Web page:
Your team’s performance will average around the leader’s standards. It is far too easy to say the team members are not performing to the standard, or they are poorly trained, or the supervisors are bad. But before any of that is evaluated, the leader must be looked at. When you are assessing the performance of a team the first place to start is the leader.
As the leader of a team or organization, your standard is the foundation for how the others will measure themselves and others. As you deploy your standards, the rest of the team will average around those standards. The leader needs to consistently evaluate themselves and ensure they never lower their standards just to make sure people can easily achieve them. But you must also be humble enough that you can admit it if your standards are too high. As I’ve written about previously, Perfection is dumb, and not a sustainable standard to expect. If you expect perfection, you can almost guarantee you need to adjust it. And it needs to be corrected quickly because the longer this expectation is allowed, the more demoralizing it becomes.
You will know if your standards are right when you have a few people not quite meeting them all the time, the majority meeting them consistently and a few others exceeding them regularly. As you get to this stage, you can increase the standards to move the team to a higher average.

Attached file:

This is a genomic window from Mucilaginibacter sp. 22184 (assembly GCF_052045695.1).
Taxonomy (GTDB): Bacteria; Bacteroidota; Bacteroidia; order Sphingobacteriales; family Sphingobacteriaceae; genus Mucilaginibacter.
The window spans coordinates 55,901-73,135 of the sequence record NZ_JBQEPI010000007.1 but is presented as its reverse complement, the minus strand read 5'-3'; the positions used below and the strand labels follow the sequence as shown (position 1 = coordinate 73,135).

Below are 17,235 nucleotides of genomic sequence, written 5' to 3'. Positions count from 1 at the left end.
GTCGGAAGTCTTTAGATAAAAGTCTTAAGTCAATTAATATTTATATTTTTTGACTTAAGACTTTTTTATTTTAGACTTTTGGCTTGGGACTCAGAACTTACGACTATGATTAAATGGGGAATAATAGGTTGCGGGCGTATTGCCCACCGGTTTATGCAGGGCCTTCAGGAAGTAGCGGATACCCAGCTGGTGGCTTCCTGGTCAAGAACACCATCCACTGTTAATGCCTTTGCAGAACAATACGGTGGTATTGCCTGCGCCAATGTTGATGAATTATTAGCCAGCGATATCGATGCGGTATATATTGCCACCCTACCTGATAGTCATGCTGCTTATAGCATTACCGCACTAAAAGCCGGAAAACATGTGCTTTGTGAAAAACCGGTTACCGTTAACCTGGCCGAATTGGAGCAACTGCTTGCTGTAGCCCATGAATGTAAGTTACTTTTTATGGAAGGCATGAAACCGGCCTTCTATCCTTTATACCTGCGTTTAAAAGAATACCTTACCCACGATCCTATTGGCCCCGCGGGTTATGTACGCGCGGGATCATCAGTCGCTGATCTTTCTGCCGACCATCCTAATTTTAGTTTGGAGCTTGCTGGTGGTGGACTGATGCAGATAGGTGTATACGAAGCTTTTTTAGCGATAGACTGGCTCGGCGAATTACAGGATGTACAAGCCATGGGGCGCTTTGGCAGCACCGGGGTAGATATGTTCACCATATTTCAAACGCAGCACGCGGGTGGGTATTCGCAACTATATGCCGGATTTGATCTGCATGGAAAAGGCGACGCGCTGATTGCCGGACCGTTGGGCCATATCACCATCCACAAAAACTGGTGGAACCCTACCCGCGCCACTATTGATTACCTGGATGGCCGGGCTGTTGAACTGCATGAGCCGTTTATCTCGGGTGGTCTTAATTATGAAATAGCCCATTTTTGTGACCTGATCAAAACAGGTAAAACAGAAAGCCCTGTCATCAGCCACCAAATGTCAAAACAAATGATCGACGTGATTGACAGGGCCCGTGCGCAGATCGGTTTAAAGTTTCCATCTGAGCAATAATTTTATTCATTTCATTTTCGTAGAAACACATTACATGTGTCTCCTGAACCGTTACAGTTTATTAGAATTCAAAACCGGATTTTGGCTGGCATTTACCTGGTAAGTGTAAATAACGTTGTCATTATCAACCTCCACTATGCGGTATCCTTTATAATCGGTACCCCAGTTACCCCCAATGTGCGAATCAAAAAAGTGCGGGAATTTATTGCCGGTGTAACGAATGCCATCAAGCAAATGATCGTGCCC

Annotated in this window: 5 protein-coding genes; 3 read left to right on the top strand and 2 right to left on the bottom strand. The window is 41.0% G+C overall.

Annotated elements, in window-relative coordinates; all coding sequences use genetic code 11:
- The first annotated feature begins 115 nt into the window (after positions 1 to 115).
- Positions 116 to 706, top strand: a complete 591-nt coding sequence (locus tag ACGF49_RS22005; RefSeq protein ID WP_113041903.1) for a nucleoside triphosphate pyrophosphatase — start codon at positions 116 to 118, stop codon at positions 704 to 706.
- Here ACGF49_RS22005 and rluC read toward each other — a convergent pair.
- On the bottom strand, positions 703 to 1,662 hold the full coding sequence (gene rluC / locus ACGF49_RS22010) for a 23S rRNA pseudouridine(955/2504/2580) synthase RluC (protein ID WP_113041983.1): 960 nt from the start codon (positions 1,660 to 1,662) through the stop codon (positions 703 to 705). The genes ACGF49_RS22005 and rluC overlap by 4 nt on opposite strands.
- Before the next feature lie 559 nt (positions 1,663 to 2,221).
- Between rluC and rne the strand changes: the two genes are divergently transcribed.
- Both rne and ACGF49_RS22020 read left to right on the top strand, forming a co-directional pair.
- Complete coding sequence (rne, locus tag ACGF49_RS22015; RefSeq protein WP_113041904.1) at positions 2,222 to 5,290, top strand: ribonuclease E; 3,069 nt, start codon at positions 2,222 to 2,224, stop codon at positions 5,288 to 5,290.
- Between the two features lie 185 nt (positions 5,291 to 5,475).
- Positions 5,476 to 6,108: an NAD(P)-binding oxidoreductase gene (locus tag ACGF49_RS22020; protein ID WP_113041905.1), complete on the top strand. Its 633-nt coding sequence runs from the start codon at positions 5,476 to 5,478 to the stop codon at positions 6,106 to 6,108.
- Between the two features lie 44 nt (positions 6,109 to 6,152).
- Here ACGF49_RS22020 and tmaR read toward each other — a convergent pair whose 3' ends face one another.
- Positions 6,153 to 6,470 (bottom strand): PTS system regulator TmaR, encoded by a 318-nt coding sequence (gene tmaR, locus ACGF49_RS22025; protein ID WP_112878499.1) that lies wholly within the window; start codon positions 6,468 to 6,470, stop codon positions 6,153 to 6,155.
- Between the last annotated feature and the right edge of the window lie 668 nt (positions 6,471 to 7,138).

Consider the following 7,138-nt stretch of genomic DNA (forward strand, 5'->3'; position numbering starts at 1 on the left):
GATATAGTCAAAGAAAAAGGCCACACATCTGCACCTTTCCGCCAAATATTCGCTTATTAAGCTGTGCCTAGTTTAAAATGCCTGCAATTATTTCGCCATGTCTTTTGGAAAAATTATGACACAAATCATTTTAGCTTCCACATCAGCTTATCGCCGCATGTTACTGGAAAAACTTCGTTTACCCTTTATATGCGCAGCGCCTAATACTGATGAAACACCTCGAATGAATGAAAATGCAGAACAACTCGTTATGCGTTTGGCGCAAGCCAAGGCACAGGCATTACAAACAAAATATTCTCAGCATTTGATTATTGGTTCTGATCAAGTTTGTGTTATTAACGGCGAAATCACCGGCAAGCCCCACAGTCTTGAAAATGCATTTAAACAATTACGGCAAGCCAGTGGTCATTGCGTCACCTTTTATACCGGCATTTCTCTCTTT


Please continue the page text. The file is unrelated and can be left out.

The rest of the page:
Once the leader has established robust standards, he or she needs to evaluate the rest of the team. The leader needs to inspire the supervisors to hold high standards. The supervisors are the most important piece to this puzzle. They will be expected to take the leader’s standards and hold that line with the rest of the employees. When the supervisors are empowered and taken care of, they will perform to the leader’s expectations. Micromanaging them will only get them to do enough to not be fired.
The bottom line here is to know that your people will average around your standards, so if you have low standards, so will your people. Also, understand there will never be a time that everyone will always meet the standard, but you must hold him or her accountable and keep the standard high.